Tired of sitting around on sets while "someone else" did "all the interesting work", she took to directing. She would become a wily and creative low-budget film-maker, and during the early 1950s made a string of atmospheric and well-received dramas, including The Hitch-Hiker, the first ever film-noir directed by a female. One would have thought things might improve in the more enlightened 1960s and 1970s. Not so, however, and film-makers like Chantal Akerman remained glorious exceptions to the rule. Her 1977 film Jeanne Dielman, 23 quai du Commerce, 1080 Bruxelles was dubbed "the first masterpiece of the feminine in the history of cinema" and told the story of a financially strapped single mother who takes up prostitution.
Despite continuing iniquities and stubbornly depressing statistics, things have really looked up for female film-makers in recent times. Just look at the quality of the work being produced by women like Lynne Ramsay, Andrea Arnold, Kelly Reichardt and Debra Granik.
Granik's second feature, Winter's Bone (2011), was one of the best American films of the last decade, and launched the career of one Jennifer Lawrence. Kelly Reichardt is an independent film-maker of rare vision, and has joined forces with Michelle Williams to make a series of films (Wendy and Lucy, Meek's Cutoff, Certain Women) exploring the violence and iniquity at the heart of the American experience.
British film-makers Andrea Arnold and Lynne Ramsay have produced works of consistently high quality. Arnold's Fish Tank (2009) was a raw and searing social drama, while Ramsay's 2011 film We Need to Talk About Kevin brilliantly explored a high-school shooting from the point of view of the perpetrator's mother.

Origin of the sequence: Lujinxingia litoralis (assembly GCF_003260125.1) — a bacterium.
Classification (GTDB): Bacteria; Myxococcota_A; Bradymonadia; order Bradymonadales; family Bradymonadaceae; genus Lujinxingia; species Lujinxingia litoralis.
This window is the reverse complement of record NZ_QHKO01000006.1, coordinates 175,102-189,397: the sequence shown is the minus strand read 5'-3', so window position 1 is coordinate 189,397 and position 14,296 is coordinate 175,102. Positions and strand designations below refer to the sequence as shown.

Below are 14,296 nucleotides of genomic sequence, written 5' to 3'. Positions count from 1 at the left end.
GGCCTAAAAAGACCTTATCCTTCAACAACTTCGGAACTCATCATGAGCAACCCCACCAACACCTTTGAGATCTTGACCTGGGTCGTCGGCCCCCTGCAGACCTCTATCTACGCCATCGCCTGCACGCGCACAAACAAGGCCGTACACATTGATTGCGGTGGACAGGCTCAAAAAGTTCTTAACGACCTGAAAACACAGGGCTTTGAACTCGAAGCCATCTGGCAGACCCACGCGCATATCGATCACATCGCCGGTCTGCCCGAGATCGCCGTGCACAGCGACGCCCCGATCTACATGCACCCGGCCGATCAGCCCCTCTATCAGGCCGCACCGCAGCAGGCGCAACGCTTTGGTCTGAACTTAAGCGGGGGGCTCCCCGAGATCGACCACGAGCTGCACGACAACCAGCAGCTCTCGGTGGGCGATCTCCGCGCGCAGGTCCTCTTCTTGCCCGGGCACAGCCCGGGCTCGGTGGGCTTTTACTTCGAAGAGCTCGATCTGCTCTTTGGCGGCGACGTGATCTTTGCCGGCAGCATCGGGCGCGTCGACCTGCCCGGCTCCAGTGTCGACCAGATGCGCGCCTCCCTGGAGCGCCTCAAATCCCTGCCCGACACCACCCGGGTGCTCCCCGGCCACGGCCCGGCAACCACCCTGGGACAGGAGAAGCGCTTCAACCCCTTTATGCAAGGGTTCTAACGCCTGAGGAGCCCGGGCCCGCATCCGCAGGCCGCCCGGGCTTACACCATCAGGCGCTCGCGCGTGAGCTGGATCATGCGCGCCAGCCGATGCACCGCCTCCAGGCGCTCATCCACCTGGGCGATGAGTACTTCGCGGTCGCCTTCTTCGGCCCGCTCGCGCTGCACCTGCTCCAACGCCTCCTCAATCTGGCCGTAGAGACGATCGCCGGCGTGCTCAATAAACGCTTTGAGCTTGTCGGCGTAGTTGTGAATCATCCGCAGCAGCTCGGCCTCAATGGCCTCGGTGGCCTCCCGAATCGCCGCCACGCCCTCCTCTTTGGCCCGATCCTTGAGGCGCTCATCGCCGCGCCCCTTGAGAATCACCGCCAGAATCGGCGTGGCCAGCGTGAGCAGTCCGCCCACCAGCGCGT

But you could argue that the women who've done most to shake up the lazy prejudices of the film industry are the directors who've worked on the big-budget genre movies pumped out by Hollywood. Nora Ephron, who died in 2012, made her name as a screenwriter before branching out into directing. She specialised in romcoms and was pretty good at them, writing and directing Sleepless in Seattle, Julie & Julia, and You've Got Mail.
Catherine Hardwicke was originally a production designer, and won critical acclaim for her début feature Thirteen, before going on to score a huge box-office hit with the first - and best - of the Twilight movies.
But Kathryn Bigelow has perhaps achieved most in the mainstream arena. Her early films were bold, and full of ideas, and in 2009 she fulfilled her promise in The Hurt Locker, a searing thriller starring Jeremy Renner as an army bomb-disposal expert who's addicted to the thrill of danger. It won Best Picture and Best Director at the 82nd Academy Awards, and her next film, Zero Dark Thirty (2012), was every bit as good - a timely, gripping drama charting the hunt for Osama Bin Laden.
Bigelow has never allowed her sex to get in the way of her ambitions.
"If there's a specific resistance to women making movies," she has said, "I just choose to ignore that as an obstacle for two reasons - I can't change my gender, and I refuse to stop making movies."